Tuesday, November 22, 2011
Wednesday, November 2, 2011
As you go through life, there are certain people who make you feel special. My Uncle Earl was one of those people. For as far back as my memory takes me, he was there with open arms. Birthdays, Christmas or a cookout at the pond—it didn’t matter what the occasion was—he always seemed interested in what I had to say and made me feel like I mattered. He always had time for my brothers and I as we were growing up. More than that—he was fun. Boy—was he fun! His childlike enthusiasm was contagious and he seemed as eager as us kids to play a game of baseball, shoot baskets or go fishing. Looking back at my childhood, many of my absolute best memories has Uncle Earl playing a leading role. From watching home movies (which always ended with a Donald duck cartoon) to midnight soccer games or fishing along the North Fork or at the pond on our farm. He made every adventure fun.
I remember walking through the woods with Uncle Earl and we came up on a giant cotton mouth water moccasin. I had no idea a grown up could run so fast. We teased him endlessly about it but he didn’t mind. It was a good day.
He pulled our sleds behind his truck and took us camping and was a good sport about whatever schemes we kids might happen to cook up. He was always a willing participant to a fault. This actually led to a couple of late night visits to the emergency room. He is still the only person I have ever known who had to go to the doctor because of being attacked by a catfish. In a way, Uncle Earl made us feel like grown-ups by treating us as adults while acting like a kid.
My favorite memory of Uncle Earl was the time after the nationally televised race in Terre Haute, when I looked out on the raceway and saw him speeding around the Action Track in his shinny, black, 1969 Thunderbird. To make matters worse (or in this case—better) both Nana Gin and Grandma Peg were in the back seat whoopin’ and a hollerin’ like they were in a Dukes of Hazard episode. I can only imagine the conversation that took place before that joy ride. He was swerving around road graders and tractors with reckless abandon, as track officials yelled for him to get off of the track. He, of course ignored them and went faster. He threw the door open when he reached the front stretch, so us kids could jump in with them too. He was like the getaway driver at a bank robbery, Uncle Earl drove 3 more laps with the skill of A.J Foyt before leaving the track—victorious. That was the only time in my life that I ever saw any mud on one of his cars.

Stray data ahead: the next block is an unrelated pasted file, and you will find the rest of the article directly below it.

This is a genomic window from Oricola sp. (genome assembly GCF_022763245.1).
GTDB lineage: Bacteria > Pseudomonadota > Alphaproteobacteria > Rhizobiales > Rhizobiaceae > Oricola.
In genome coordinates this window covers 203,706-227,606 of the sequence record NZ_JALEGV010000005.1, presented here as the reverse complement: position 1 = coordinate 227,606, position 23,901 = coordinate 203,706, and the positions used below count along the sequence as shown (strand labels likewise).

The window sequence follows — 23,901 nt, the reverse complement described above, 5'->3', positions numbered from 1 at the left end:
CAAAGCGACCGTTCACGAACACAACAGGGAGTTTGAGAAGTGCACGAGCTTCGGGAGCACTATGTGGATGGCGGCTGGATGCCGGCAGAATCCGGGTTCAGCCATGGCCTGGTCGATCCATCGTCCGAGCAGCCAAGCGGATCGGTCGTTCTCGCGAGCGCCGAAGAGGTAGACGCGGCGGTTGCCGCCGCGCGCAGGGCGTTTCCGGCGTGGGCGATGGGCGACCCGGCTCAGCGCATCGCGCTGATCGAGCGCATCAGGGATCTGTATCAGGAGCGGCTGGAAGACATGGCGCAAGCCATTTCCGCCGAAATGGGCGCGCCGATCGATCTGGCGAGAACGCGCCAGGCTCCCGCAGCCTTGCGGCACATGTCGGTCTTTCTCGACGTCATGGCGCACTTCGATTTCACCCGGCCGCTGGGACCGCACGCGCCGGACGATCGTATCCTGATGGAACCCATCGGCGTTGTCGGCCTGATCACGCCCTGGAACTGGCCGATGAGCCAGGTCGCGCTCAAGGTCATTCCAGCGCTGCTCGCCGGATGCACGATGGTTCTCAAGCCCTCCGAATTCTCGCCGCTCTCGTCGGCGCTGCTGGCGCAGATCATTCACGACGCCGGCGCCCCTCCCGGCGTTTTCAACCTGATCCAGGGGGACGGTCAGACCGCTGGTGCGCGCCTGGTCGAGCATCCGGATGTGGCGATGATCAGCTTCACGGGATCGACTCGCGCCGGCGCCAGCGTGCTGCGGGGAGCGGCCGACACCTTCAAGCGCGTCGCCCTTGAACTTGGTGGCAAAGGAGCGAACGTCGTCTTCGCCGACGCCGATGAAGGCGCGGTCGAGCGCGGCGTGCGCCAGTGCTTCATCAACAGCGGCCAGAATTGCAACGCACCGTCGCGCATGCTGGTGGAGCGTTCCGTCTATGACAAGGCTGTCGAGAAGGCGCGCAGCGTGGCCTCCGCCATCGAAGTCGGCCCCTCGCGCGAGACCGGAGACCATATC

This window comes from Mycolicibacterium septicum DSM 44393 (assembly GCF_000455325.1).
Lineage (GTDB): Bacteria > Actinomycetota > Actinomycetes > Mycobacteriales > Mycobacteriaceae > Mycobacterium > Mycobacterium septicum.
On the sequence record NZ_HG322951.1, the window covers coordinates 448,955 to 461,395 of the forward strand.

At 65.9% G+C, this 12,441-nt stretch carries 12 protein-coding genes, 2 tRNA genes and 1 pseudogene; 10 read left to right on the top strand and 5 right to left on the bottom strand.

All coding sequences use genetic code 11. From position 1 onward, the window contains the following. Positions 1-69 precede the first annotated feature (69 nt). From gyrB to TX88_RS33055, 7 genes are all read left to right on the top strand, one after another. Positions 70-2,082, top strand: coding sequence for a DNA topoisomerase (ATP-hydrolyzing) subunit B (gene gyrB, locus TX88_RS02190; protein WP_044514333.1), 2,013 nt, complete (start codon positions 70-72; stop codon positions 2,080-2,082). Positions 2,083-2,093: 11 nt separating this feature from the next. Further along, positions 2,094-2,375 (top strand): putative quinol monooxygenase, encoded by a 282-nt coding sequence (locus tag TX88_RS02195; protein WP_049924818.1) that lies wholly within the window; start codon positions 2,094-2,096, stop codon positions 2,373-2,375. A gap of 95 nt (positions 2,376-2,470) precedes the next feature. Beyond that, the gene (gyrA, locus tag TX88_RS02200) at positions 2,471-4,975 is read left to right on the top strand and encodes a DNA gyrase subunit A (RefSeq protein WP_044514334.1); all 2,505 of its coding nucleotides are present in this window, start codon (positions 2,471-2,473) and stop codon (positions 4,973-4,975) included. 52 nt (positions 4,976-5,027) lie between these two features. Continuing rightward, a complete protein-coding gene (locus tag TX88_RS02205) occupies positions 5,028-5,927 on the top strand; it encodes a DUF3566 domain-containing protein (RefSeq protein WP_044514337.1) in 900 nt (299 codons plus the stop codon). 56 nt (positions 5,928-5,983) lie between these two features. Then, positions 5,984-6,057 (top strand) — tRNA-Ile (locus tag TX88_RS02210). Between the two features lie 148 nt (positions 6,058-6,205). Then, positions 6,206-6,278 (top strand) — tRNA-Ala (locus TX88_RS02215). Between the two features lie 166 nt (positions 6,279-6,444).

I never saw Uncle Earl speak with malice toward anyone. He liked everyone and everyone seemed to like him back. Besides leaving me with countless wonderful memories, he was hero and role model for my brothers and I. Earl Cornell was more than a good man, as far as I’m concerned—he was great. He was like my second father.
I miss him so much. But because of the time he made for me when I was young, all I have to do is close my eyes and he’s standing next to me with a fishing pole in his hand and a smile on his face. And then the world seems to be okay once again.
November 2, 2011